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Why Involve Volunteers

This is the place to start. Before thinking about policies or even what they might do, the first question is ‘Why?’ 

The ‘Why’ is a reference point for the rest of your volunteer programme. It explains the greater purpose that will be achieved through involving volunteers, over and above the specific tasks that they might do.

There are a number of common reasons for involving volunteers:

  • to increase capacity
  • to improve the quality of service
  • to enable staff to focus on more important tasks
  • there is no funding to pay staff

Alongside practical reasons, there can be qualitative, community based and strategic motives for involving volunteers.  This is why involving senior managers in the ‘Nuts & Bolts’ post-it exercise to develop volunteer roles is so useful.

Involving volunteers can:

  • Help reflect and build a bridge between us and the community we serve
  • Help us engage with hard to reach clients
  • Clients engage differently with volunteers (peers) than with staff
  • Volunteers bring diversity which enriches the organisation
  • Volunteers bring a range of qualities, skills and expertise that you may not get from the staff in a team e.g languages, cultural understanding, specialist skills, personal experiences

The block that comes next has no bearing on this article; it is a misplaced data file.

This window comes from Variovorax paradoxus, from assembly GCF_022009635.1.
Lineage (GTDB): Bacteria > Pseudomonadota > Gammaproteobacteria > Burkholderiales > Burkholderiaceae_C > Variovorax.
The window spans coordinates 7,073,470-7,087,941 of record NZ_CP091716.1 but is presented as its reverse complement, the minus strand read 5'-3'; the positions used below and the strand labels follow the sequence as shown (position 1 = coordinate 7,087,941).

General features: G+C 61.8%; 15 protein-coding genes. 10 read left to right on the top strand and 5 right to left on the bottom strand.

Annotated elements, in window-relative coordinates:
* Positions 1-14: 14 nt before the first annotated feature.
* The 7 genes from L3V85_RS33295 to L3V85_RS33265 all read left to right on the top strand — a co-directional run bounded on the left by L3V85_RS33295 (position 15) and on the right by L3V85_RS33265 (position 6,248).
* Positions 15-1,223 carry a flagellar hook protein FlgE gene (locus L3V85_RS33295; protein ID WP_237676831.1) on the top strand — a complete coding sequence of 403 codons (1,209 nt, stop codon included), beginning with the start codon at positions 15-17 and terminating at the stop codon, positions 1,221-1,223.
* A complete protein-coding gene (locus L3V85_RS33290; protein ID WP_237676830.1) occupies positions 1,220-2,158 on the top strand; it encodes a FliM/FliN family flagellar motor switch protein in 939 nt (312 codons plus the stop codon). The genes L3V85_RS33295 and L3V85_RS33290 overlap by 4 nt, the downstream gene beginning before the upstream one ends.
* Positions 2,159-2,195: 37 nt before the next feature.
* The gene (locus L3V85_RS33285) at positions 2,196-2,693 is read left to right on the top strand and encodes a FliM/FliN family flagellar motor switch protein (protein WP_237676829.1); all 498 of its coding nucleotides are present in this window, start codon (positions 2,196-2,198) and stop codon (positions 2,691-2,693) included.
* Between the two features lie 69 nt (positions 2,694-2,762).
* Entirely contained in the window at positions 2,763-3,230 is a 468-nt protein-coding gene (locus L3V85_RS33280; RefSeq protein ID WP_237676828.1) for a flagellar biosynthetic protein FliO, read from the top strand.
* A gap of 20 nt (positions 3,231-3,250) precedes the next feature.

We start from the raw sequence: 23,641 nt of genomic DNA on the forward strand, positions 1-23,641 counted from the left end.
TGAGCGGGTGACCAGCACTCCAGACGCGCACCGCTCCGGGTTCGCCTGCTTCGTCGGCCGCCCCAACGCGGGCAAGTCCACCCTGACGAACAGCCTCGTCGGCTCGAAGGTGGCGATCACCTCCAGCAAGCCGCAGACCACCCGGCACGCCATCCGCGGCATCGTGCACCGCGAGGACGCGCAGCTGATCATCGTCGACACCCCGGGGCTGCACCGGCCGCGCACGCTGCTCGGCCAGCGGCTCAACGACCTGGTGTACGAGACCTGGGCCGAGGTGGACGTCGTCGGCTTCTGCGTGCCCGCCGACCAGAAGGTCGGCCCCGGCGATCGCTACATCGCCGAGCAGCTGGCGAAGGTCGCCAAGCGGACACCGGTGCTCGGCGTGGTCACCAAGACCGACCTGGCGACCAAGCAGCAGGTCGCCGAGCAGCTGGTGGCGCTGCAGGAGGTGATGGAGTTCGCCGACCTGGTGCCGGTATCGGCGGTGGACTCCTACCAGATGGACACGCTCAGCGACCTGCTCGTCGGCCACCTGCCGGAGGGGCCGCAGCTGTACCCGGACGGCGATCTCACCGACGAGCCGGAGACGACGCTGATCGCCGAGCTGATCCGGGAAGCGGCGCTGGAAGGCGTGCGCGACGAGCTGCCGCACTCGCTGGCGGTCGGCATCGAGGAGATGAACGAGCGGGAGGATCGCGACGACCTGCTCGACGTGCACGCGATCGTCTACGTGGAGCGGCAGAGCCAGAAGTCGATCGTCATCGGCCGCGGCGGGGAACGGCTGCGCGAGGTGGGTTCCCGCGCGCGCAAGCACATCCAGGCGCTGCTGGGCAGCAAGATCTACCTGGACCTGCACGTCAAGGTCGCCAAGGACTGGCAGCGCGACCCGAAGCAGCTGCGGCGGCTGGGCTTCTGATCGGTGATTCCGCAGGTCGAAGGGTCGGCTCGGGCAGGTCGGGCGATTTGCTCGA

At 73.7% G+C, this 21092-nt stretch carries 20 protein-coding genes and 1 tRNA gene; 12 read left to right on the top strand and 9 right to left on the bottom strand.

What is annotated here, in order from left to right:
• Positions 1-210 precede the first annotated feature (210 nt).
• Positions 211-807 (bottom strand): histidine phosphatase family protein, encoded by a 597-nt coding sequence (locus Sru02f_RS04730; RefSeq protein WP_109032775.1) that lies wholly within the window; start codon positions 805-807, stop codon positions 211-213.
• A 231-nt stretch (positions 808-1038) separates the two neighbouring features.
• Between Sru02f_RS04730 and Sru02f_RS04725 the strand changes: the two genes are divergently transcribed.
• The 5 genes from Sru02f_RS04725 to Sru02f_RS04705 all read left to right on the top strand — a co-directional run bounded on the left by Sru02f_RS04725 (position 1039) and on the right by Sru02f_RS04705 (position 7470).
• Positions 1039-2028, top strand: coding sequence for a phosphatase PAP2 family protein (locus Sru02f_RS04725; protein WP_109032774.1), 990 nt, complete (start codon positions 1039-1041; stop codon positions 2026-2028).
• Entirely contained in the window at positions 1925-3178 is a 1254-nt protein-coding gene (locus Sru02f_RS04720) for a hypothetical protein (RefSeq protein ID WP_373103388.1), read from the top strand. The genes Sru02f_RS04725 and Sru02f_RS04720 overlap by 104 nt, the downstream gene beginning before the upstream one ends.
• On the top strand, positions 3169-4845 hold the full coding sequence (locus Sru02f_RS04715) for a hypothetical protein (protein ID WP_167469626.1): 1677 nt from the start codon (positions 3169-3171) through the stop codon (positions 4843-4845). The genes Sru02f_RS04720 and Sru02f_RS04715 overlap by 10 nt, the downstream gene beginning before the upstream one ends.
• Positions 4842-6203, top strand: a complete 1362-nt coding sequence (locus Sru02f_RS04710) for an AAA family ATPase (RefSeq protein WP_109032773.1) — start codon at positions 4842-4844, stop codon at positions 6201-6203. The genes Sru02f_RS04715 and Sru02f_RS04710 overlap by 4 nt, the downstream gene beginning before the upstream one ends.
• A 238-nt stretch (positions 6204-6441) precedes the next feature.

• Volunteers can demonstrate that you value your community or clients and their experiences, and that you want to invest in their future by training them to volunteer

Answers to the question ‘why involve volunteers’ will have a significant influence on the structure and implementation of your volunteering programme. In all volunteering, there is a balance of benefit between what the organisation gains, and what the individual gains. But one organisation might be primarily interested in increased capacity whereas another may exist to empower members of the community.  The first organisation may only accept highly skilled volunteers needing minimal training from staff. The other might take people with low confidence knowing that staff will invest a lot of time in supporting them.

The ‘Nuts & Bolts’ post-it exercise will help you work out what training your volunteers will need.  In some cases organisations may find that running their volunteering programme takes so much time that it does not increase capacity or free up staff. Answering the ‘Why’ will help you decide whether or not this is important – other gains may justify the investment in staff time.

Addressing ‘why involve volunteers’ will also help flush out any concerns you might have, such as how you will maintain a consistent, reliable quality of service if it is delivered by volunteers.  You can then test out whether you can or cannot deal with these concerns, through training and supervision, to ensure that your volunteering programme adds value to what your organisation has set out to do.

Further support:

See our Managing Volunteers and Good Practice resources pages to help you get everything you need in place.

When you have developed a role you can Advertise your role here

If you would like to talk to a member of the team about setting up a volunteer programme or involving new volunteers please contact us